Skip to main content
HOME   |   ABOUT   |   NEWS   |   TECH ARTICLES   |   AT THE TRACK   |   REVIEWS   |   VIDEOS   |   CONTACT ME

2012 Mustang Boss 302 - Heartthrob Flowpack Axle Back Exhaust




A few weeks ago, I started the car up and realized that I forgot something so I ran back in to grab it and when I walked out, I noticed that there's a lot more vapour pouring out of the side pipes than the rears (as the car was warming up). I read many articles that said Ford designed the side pipes for noise and they flow very little compared to the rears. It certainly seemed like there's more flow through the sides than the rear (although I do have the side baffles completely removed). After that, I decided that I wanted an axle back exhaust. I'm obviously not expecting any power gains (nothing more than a couple hp anyway) but I was ready to turn up the decibels!

I decided on the Heartthrob Flowpack kit (the picture above is of a Mustang GT from Heartthrob's website, not mine) and bought it from American Muscle. I was very pleased with shipping. It shipped on the same day despite ordering in the afternoon and it only took one week to deliver despite being in Canada. I wasn't too pleased with the packaging though and its condition. I have ordered my fair share of aftermarket parts and most parts are packaged to not allow movement inside the box and provide support for the shipping box to keep it rigid. The box was damaged; sort of bulging where the ends of the exhaust pipes where and one of the tips was very, very slightly bent. The deflection was less than 2 mm (around 1/16") and can't be seen unless you are under the car. The quality of the packaging is probably Heartthrob's fault but for $279.99, it was just about the cheapest available with "mufflers." The condition of packaging though is either American Muscle's fault or UPS. There is a chance it could have come that way from Heartthrob but American Muscle would still be partially to blame because they shouldn't have let it ship that way if that were the case. Anyway, it didn't bother me that much so I'll move to the important bit: what they're like.


Pros:
  • The noise is phenomenal. It adds a nice subtle rumble at idle that is very nearly as quiet as stock at idle and slightly louder under light load. It makes the exhaust note immensely deep and much louder under load just off idle, though, and all the way to redline. It is intoxicating. After installing it, I tried to find excuses to go out for a drive.
  • The noise out of the side exhausts is barely changed. I was worried the car would sound better overall but the noise would sound a bit distant while driving since more flow would come out the back and less out the sides compared to stock. That wasn't the case.
  • It is lighter than stock. Much lighter. According to my bathroom scale, it weighs 22 lb. less. While that isn't much on its own, it adds up quickly if you have plans to put the car on a diet.


Cons:
  • It isn't the nicest looking. If looks are a priority over noise and budget, you're better off buying a different one. It won't surprise you, though. It looks like it does on the website, not better or worse. You can go to any online store that carries it and compare it to nicer looking ones and see if you are satisfied with the looks. I will post pictures in another post as well.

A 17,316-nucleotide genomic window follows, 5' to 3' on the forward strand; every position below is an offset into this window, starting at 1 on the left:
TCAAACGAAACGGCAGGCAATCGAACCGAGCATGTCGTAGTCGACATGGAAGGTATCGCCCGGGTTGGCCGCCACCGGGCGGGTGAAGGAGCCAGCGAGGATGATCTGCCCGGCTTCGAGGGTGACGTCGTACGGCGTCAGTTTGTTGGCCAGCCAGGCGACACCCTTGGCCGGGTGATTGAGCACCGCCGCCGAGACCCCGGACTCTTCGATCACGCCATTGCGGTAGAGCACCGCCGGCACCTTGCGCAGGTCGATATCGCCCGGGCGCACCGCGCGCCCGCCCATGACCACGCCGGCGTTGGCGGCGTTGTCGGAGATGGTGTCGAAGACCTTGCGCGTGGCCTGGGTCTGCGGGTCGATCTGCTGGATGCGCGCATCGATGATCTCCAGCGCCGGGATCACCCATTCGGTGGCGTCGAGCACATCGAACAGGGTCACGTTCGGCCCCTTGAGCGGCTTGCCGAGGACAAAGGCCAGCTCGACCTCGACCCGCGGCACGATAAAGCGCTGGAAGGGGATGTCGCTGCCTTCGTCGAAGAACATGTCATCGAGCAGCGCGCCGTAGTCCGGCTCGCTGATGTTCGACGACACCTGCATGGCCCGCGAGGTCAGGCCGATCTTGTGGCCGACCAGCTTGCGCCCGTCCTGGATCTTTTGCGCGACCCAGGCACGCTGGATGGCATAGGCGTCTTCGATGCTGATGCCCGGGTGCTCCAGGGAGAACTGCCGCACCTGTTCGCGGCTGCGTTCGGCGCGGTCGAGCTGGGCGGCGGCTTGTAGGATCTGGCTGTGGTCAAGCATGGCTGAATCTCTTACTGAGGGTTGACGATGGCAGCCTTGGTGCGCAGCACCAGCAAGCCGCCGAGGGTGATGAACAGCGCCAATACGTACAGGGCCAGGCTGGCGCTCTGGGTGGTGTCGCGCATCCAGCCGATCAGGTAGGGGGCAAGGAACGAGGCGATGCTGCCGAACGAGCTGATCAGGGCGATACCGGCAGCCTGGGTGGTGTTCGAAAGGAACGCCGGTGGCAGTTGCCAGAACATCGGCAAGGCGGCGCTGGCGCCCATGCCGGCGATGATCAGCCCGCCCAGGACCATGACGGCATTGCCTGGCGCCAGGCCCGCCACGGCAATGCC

• It is made of aluminized steel as opposed to stainless.
  • Drone. There is a range of about 200 rpms between the 1,750 and 2,250 rpm markers on the tachometer where there is drone. The bad news is: it is bad. The good news is: it is a very narrow range that is very easy to avoid. It is really nice and quiet above and below that range in any condition. It is even very quiet in that range on the highway on flat, straight roads but if you are in 6th gear and you want to accelerate in that range or the road changes and you start going uphill, it gets bad. I simply downshift to 5th if I find myself in that position.

As for power, Heartthrob has a dyno sheet on their website that shows a gain of 8.5 hp on a Mustang GT - 363.9 hp stock vs 372.4 hp with the axle backs - which would work out to almost exactly 10 hp at the crank. Although it isn't a huge gain, I took that with a grain of salt and didn't base my decision on it. Now that I have installed it, the car feels like it pulls very slightly stronger. I don't believe that, if it does add any power, it would be noticeable from the driver's seat. If I tell myself that enough, I'm sure I will be convinced that the car pulls just as strong as stock but for now, it's tough when it sounds that much better! If it does add about 10 hp as the dyno runs claim, great. If not, that's to be expected from just an axle back.

If you would like to look at the dyno graph, go to this link: Heartthrob 2011+ 5.0 Flowpack Axle Back Dyno. The graph looks a bit odd with a large torque spike early on in the graph. However, the graph torque range is narrow (only between 300 lb-ft and 350 lb-ft) where most dyno graphs show 0 lb-ft as a minimum. The minimum rpm shown is also high at 3,573 rpm where most graphs start close to idle, at 1,500 - 2,000 rpm. These factors make make the normal torque curve appear as if it has odd spikes.